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Love is Love

Updated: Jan 23

Same-sex marriage bill passes Senate and House and is off to be signed by President Joe Biden.

On December 8, 2022, the House of Representatives passed the Respect for Marriage Act with a vote of 258 to 169, with 39 Republicans supporting Democrats on the bill.

Shortly before, on Tuesday, November 29, 2022, the Senate passed the legislation to protect same-sex marriage. The vote on the matter was 61-36, with all members of the Democrat caucus and 12 Republicans supporting the bill.

Now the bill will make its way to the President in order for the bill to be signed into law.

According to CNN, "While the bill won't be set as a national requirement that all states must legalize same-sex marriage, it would require individual states to recognize another state's legal marriage."

If the Supreme Court were to officially overturn the 2015 Obergefell v. Hodges decision which legalized same-sex marriage nationwide, it would require states to acknowledge the states that have approved of same-sex marriage.

“For millions and millions of Americans, today is a very good day,” Senate Majority Leader Chuck Schumer said. “An important day. A day that’s been a long time coming.” (CNN)

The reason for the bill is that Supreme Court Justice Clarence Thomas said to reconsider same-sex marriage after the overturn of Roe v. Wade.

President Biden and other supporters like Democrats have tried to do the best they can to protect same-sex marriage.

Where it all began.

On June 26, 2015, same-sex marriage was officially legal in all 50 states in the United States. This was a milestone that granted same-sex couples equal rights to heterosexual couples under federal law.

According to, “As homosexuality gradually became more accepted in American culture, the conservative backlash was so strong enough to force President Bill Clinton to sign the Defense of Marriage Act also known as DOMA, prohibiting the recognition of same-sex marriages at the federal law...”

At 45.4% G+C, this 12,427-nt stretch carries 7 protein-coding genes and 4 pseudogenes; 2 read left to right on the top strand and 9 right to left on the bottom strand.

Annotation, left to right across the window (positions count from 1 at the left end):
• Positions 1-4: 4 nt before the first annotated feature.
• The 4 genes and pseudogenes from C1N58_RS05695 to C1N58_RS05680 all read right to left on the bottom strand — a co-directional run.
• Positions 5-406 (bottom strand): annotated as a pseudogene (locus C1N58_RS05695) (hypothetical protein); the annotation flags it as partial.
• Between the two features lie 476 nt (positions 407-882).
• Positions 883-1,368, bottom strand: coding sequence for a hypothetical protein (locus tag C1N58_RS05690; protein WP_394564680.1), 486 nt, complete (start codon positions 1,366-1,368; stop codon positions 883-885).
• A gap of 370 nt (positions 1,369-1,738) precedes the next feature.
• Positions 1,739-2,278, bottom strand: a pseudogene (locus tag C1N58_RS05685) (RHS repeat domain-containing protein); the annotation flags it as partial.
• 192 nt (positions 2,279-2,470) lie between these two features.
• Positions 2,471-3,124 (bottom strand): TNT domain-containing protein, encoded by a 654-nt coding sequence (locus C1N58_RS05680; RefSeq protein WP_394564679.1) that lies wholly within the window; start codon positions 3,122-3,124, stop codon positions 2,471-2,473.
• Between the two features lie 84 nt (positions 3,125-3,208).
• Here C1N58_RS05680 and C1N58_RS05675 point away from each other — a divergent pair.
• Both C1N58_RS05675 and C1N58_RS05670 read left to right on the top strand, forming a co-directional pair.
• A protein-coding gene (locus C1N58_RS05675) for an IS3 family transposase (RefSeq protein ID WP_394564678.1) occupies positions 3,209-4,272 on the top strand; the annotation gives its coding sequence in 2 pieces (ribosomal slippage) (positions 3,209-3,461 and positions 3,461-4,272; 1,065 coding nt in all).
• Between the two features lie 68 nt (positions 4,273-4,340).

DOMA, in summary, said that marriage is between only a man and a woman. Over the next decade, states started banning same-sex marriage.

In 2000 Vermont instituted same-sex civil unions and soon Massachusetts became the first state to legalize same-sex marriage three years later.

President Barack Obama was against DOMA and instructed his justice department not to support it in 2011. In 2013, the Supreme Court legalized same-sex marriage in California.

On April 28, 2015, the Supreme Court heard arguments on Obergefell v. Hodges. Finally, on June 26, 2015, the court ruled 5-4, stating that bans on same-sex marriage were considered unconstitutional.

Two women holding the pride flag while getting married. Image created by Evan Teran.

The Pros and Cons

The federal Defense of Marriage Act will be invalidated under the bill. It will make it prohibited for states to refuse to recognize same-sex marriages between residents of different states.

The law removes the government from the process of determining whether or not a marriage is valid. It reaffirms that faith-based organizations are not required to be involved in marriage celebrations if they do not wish to.

It does have some drawbacks.

If Obergefell v. Hodges is overturned, some states may make same-sex marriage illegal or prohibit it, which means that the state is not obligated to provide a marriage license, making it tough for same-sex couples to get married and forcing states to issue marriage licenses.

Having said that, not everyone has the ability to travel. If one state makes same-sex marriage illegal or prohibits it, the same-sex couple would have to fly or travel to another state to obtain a marriage license.

While there are still people continuing the battle of finding peace and being accepted, this is considered another major step for the LGBTQ+ community.


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